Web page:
This post was originally published on August 26. 2014.
If there’s one thing all Americans know about Canada, it’s that it’s enormous. Riding a bicycle from Victoria in British Columbia to St. John’s in Newfoundland is no small feat. But neither is overcoming a painkiller addiction—and Chris Cull has already checked both off his list.
On August 26, the 29-year-old recovering addict wrapped up a cross-country bike trip to raise awareness about prescription drug abuse, which it turns out is just as big a problem north of the border as it is stateside. He plans to make a documentary from the filmed footage of his 102-day ride and the people he reached out to along the way.
At age 22, Cull began using Percocet to cope with the pain of his father’s suicide. His drug use escalated until he was buying Oxy off the streets. After two years of pill-popping, he spent another five years on methadone trying to kick the habit before cleaning up for good in January.
“I lost my sense of ethics, my sense of wonder of the world to explore,” said Cull of his drug-using days. “I lost everything. I wouldn’t wish that upon anybody, but unfortunately, more and more people are going through it.”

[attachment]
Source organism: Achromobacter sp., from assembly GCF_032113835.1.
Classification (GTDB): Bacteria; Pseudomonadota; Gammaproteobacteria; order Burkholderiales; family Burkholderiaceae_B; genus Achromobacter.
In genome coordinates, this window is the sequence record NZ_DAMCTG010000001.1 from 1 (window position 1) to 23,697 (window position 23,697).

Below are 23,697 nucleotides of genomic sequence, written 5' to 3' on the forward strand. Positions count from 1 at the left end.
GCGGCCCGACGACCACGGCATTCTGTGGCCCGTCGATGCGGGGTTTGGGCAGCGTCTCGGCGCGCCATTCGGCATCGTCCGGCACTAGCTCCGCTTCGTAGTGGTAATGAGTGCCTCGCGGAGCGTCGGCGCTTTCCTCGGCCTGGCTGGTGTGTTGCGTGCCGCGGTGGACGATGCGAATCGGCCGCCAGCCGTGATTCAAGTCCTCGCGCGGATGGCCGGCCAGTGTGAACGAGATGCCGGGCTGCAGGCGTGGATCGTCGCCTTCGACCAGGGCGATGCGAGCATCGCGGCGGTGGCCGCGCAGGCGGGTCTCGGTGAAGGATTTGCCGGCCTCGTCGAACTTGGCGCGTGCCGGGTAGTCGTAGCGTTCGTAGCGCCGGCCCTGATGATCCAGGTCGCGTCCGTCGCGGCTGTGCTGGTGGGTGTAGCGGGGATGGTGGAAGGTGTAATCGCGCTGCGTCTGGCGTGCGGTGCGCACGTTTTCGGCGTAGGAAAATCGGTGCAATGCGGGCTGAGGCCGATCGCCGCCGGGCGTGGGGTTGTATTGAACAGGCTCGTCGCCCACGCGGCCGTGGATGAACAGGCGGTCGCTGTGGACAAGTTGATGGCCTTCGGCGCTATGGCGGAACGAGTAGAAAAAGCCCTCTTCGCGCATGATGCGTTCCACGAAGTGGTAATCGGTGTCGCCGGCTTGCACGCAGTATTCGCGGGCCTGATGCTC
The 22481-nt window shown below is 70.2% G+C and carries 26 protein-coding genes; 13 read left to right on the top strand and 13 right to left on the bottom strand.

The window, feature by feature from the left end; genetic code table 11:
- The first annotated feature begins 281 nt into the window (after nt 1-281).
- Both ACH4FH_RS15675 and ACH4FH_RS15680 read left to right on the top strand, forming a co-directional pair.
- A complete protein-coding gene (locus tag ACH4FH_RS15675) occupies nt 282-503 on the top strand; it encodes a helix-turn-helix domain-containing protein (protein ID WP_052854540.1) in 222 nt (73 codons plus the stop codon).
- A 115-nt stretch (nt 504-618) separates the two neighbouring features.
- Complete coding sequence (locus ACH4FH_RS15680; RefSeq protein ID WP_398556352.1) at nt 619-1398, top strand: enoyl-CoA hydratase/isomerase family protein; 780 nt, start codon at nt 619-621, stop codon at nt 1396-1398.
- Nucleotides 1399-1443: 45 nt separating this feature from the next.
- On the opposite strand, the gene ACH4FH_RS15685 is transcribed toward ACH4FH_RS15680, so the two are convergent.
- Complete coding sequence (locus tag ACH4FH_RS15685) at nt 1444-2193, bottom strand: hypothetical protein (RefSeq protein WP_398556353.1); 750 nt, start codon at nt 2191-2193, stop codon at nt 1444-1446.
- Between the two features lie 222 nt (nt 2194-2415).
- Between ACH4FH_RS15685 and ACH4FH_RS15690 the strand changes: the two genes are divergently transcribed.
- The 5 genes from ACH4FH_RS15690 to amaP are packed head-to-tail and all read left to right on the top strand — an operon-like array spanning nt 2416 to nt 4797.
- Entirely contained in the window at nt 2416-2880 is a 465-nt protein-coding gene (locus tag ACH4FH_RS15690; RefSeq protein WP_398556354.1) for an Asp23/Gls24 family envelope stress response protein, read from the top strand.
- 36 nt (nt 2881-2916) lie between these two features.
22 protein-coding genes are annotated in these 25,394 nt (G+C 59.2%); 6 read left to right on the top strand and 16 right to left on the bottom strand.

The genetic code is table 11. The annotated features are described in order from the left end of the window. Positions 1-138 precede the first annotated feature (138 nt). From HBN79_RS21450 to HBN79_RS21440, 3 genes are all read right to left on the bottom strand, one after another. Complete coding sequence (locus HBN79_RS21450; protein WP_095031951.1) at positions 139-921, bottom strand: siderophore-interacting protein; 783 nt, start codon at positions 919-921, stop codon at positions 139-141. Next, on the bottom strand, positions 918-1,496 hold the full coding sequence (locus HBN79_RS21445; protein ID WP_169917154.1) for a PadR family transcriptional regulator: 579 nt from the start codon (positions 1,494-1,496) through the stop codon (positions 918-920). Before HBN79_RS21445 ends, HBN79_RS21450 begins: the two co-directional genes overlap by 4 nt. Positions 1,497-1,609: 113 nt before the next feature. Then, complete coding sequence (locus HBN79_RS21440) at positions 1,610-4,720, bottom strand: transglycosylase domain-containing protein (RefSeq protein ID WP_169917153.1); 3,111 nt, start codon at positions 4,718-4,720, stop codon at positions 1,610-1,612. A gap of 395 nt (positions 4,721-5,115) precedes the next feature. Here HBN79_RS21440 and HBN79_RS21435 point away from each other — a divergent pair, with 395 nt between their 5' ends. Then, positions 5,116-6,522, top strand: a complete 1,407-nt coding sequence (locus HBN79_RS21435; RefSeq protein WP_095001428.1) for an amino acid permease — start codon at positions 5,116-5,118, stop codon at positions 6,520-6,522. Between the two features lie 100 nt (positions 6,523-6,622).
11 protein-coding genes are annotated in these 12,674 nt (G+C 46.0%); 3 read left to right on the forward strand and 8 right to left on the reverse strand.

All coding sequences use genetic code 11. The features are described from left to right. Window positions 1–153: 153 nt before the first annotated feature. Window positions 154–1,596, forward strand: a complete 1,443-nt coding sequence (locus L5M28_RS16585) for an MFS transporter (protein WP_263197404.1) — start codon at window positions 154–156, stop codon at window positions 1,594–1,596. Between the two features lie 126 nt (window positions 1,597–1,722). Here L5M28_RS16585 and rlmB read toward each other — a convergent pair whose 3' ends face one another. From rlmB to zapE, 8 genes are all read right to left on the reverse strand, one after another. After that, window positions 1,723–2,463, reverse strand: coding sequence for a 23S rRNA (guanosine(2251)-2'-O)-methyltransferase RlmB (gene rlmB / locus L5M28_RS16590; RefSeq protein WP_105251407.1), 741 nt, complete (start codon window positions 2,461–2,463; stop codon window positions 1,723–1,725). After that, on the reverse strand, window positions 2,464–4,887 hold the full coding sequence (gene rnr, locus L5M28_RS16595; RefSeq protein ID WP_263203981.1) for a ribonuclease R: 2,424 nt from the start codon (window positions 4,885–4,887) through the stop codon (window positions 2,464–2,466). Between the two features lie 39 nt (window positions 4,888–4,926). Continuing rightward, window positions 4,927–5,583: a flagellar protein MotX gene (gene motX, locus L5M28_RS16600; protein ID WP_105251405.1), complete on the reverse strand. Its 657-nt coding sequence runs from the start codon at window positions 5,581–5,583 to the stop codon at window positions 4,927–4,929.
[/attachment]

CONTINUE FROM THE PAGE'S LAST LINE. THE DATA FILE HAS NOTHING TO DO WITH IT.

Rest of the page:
Cull dreamed up the idea for the ride last summer, when he spoke with a film producer about his desire to make a documentary. But one doesn’t just hop off methadone and onto a bike for 4,600 miles. Cull was serious about getting in shape and trained five days a week from December through May. And to help fund the project, he actually sold his house in Ontario. Talk about commitment.
During the journey he battled rainstorms, butt chafing and a stretch of road construction that totaled his GoPro camera. He also teed golf balls off a mountain and soaked up plenty of breathtaking scenery. But the whole documentary won’t just feature Cull on his bike. Over the course of the trip, he interviewed active and recovering addicts and their families as well as medical professionals to gather stories and discuss potential ways to combat addiction.
“I’ve had a passion for film my whole life,” Cull told one paper. “There’s a huge responsibility that comes with doing it the right way. These are common people. When you hear these stories, it makes you realize how it can happen to anybody. A lot of the interviews I’ve been doing have made me reflect on my own actions. I really put people through a lot of crap through my own actions.”
Cull had to take a ferry to the island province of Newfoundland to reach St. John’s, the final stop on his tour. Videos and photos from the trip are available at his website. He hopes the success of his project inspires addicts to seek help and persevere in their recovery.
“Just remember,” he writes on the site, “if you or your loved one is suffering through addiction, your life is not over. Just because mistakes were made, it doesn’t define you or them as a person.”
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